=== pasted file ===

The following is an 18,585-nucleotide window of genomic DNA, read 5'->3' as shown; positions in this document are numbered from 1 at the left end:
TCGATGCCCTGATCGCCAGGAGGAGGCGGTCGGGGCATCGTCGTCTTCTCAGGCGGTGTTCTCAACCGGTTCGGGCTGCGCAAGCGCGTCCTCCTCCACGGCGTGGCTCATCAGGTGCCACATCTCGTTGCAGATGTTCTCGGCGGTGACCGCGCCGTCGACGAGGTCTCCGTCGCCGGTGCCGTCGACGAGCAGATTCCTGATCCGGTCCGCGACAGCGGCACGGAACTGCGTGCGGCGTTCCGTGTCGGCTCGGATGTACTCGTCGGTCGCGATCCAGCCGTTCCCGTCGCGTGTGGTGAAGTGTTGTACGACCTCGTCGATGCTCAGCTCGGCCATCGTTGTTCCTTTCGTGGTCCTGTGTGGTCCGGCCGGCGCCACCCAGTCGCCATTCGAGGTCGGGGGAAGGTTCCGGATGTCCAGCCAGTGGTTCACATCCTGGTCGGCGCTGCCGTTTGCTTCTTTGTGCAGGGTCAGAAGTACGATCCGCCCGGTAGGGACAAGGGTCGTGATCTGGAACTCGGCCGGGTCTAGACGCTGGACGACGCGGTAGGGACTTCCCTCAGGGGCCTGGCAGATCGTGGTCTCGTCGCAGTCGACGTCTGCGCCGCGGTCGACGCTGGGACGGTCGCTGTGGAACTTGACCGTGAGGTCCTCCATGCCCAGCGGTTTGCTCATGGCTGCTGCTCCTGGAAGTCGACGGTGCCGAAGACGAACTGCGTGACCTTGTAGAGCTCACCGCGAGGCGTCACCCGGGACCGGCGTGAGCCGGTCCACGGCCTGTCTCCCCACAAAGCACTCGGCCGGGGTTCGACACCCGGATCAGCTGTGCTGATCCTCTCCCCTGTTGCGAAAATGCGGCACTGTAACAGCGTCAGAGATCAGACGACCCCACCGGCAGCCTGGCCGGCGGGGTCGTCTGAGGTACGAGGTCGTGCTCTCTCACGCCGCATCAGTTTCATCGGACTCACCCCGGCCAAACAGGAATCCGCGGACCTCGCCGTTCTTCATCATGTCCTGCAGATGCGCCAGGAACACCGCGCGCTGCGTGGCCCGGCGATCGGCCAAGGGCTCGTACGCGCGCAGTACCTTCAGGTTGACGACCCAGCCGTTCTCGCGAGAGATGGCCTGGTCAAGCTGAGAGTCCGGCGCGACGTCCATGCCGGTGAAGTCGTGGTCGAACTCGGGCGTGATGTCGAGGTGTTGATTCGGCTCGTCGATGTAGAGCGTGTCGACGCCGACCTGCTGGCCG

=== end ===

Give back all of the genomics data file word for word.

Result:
The following is an 18,585-nucleotide window of genomic DNA, read 5'->3' as shown; positions in this document are numbered from 1 at the left end:
TCGATGCCCTGATCGCCAGGAGGAGGCGGTCGGGGCATCGTCGTCTTCTCAGGCGGTGTTCTCAACCGGTTCGGGCTGCGCAAGCGCGTCCTCCTCCACGGCGTGGCTCATCAGGTGCCACATCTCGTTGCAGATGTTCTCGGCGGTGACCGCGCCGTCGACGAGGTCTCCGTCGCCGGTGCCGTCGACGAGCAGATTCCTGATCCGGTCCGCGACAGCGGCACGGAACTGCGTGCGGCGTTCCGTGTCGGCTCGGATGTACTCGTCGGTCGCGATCCAGCCGTTCCCGTCGCGTGTGGTGAAGTGTTGTACGACCTCGTCGATGCTCAGCTCGGCCATCGTTGTTCCTTTCGTGGTCCTGTGTGGTCCGGCCGGCGCCACCCAGTCGCCATTCGAGGTCGGGGGAAGGTTCCGGATGTCCAGCCAGTGGTTCACATCCTGGTCGGCGCTGCCGTTTGCTTCTTTGTGCAGGGTCAGAAGTACGATCCGCCCGGTAGGGACAAGGGTCGTGATCTGGAACTCGGCCGGGTCTAGACGCTGGACGACGCGGTAGGGACTTCCCTCAGGGGCCTGGCAGATCGTGGTCTCGTCGCAGTCGACGTCTGCGCCGCGGTCGACGCTGGGACGGTCGCTGTGGAACTTGACCGTGAGGTCCTCCATGCCCAGCGGTTTGCTCATGGCTGCTGCTCCTGGAAGTCGACGGTGCCGAAGACGAACTGCGTGACCTTGTAGAGCTCACCGCGAGGCGTCACCCGGGACCGGCGTGAGCCGGTCCACGGCCTGTCTCCCCACAAAGCACTCGGCCGGGGTTCGACACCCGGATCAGCTGTGCTGATCCTCTCCCCTGTTGCGAAAATGCGGCACTGTAACAGCGTCAGAGATCAGACGACCCCACCGGCAGCCTGGCCGGCGGGGTCGTCTGAGGTACGAGGTCGTGCTCTCTCACGCCGCATCAGTTTCATCGGACTCACCCCGGCCAAACAGGAATCCGCGGACCTCGCCGTTCTTCATCATGTCCTGCAGATGCGCCAGGAACACCGCGCGCTGCGTGGCCCGGCGATCGGCCAAGGGCTCGTACGCGCGCAGTACCTTCAGGTTGACGACCCAGCCGTTCTCGCGAGAGATGGCCTGGTCAAGCTGAGAGTCCGGCGCGACGTCCATGCCGGTGAAGTCGTGGTCGAACTCGGGCGTGATGTCGAGGTGTTGATTCGGCTCGTCGATGTAGAGCGTGTCGACGCCGACCTGCTGGCCG